Have you noticed the weather getting more severe? As Frank Bruni said in his Op-Ed, "The Land of the Binge," in the February 9th edition of The New York Times, "Even our weather is extreme: superstorms, Frankenstorms, snowmageddons."
Granted, he was mainly talking about our American society's inability to take things in moderation, particuarly with our intake of food. But still, it's hard to get past the weather we've been having of late. Historic droughts followed by historic storms.
Is it global warming? The evidence says yes. Even though we have tracked a decrease in snowfall in recent winters, it really packs a wallop when a storm hits. That's mainly because the air and the waters are warmer, meaning they pull in more moisture. So when it's cold enough for a snow storm, it easily becomes a blizzard. When it's just a little rain shower, it doesn't take much to suddenly dump inches of rain.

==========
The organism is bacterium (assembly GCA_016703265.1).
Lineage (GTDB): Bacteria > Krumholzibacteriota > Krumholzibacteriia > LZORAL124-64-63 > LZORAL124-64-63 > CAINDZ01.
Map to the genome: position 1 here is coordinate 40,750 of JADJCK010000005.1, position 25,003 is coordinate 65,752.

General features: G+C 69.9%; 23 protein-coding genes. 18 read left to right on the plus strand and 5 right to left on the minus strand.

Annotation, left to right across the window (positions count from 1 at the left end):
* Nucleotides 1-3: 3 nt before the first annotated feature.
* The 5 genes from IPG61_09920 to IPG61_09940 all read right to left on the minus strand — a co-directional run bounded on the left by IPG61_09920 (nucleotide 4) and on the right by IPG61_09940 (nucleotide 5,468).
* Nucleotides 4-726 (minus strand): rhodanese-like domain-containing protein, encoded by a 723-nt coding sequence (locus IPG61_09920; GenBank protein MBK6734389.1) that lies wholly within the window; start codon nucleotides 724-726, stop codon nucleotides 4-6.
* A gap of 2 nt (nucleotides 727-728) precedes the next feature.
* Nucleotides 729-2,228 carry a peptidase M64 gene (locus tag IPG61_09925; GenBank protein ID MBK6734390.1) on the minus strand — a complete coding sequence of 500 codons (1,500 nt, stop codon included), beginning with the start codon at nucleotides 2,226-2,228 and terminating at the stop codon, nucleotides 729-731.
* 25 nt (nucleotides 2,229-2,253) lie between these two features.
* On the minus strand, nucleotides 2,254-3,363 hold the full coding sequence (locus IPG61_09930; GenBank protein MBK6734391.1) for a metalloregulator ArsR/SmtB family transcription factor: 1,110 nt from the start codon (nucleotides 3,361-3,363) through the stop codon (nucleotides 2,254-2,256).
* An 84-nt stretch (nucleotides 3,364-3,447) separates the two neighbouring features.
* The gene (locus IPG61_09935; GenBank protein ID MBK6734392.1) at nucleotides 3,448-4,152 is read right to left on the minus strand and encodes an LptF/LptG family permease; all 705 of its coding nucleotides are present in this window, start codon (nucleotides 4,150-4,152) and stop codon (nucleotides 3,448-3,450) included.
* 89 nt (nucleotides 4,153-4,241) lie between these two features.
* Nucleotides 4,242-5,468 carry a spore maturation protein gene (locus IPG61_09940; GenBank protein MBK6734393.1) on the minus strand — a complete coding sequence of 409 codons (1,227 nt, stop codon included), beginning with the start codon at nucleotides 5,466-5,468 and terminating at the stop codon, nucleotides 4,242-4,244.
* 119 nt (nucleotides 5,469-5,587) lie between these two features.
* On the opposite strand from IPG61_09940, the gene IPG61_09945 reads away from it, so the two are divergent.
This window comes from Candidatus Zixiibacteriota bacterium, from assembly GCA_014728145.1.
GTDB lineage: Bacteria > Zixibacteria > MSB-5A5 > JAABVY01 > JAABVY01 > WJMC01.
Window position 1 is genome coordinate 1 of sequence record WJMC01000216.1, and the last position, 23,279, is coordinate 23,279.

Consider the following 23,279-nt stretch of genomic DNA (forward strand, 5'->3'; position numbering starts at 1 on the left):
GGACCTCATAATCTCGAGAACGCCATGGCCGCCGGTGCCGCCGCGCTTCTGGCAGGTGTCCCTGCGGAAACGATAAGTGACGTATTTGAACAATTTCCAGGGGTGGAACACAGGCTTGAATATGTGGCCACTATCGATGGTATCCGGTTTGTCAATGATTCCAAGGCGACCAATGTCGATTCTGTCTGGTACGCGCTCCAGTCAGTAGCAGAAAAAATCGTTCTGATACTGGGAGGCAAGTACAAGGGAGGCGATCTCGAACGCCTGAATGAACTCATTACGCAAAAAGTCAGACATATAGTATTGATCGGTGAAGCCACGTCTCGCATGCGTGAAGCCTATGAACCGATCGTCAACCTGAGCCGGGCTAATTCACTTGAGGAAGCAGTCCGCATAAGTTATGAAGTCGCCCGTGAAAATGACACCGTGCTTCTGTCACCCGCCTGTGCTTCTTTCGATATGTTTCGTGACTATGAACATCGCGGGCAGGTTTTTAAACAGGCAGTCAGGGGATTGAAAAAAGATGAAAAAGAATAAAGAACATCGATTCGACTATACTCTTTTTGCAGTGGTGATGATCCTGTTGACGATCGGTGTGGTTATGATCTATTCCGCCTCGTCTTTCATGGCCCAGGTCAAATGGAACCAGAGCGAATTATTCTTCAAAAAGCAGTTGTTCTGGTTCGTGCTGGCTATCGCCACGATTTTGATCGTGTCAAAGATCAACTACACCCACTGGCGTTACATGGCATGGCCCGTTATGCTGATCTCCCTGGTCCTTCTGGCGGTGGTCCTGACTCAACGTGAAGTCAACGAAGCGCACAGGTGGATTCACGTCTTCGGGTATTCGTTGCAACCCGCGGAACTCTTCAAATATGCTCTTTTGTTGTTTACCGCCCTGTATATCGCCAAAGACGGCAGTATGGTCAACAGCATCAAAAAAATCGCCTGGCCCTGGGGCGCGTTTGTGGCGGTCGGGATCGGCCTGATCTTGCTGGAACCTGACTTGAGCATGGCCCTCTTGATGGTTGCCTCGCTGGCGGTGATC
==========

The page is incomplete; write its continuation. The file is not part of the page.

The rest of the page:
See this article originally reported by the Associated Press.
Climate contradiction: Less snow, more blizzards
By SETH BORENSTEIN | Associated Press – Tue, Feb 19, 2013
WASHINGTON (AP) — With scant snowfall and barren ski slopes in parts of the Midwest and Northeast the past couple of years, some scientists have pointed to global warming as the culprit.
Then, when a whopper of a blizzard smacked the Northeast with more than 2 feet of snow in some places earlier this month, some of the same people again blamed global warming.
How can that be? It's been a joke among skeptics, pointing to what seems to be a brazen contradiction.
But the answer lies in atmospheric physics. A warmer atmosphere can hold, and dump, more moisture, snow experts say. And two soon-to-be-published studies demonstrate how there can be more giant blizzards yet less snow overall each year. Projections are that that's likely to continue with manmade global warming.
To read more, click here.
Image courtesy of The New York Times.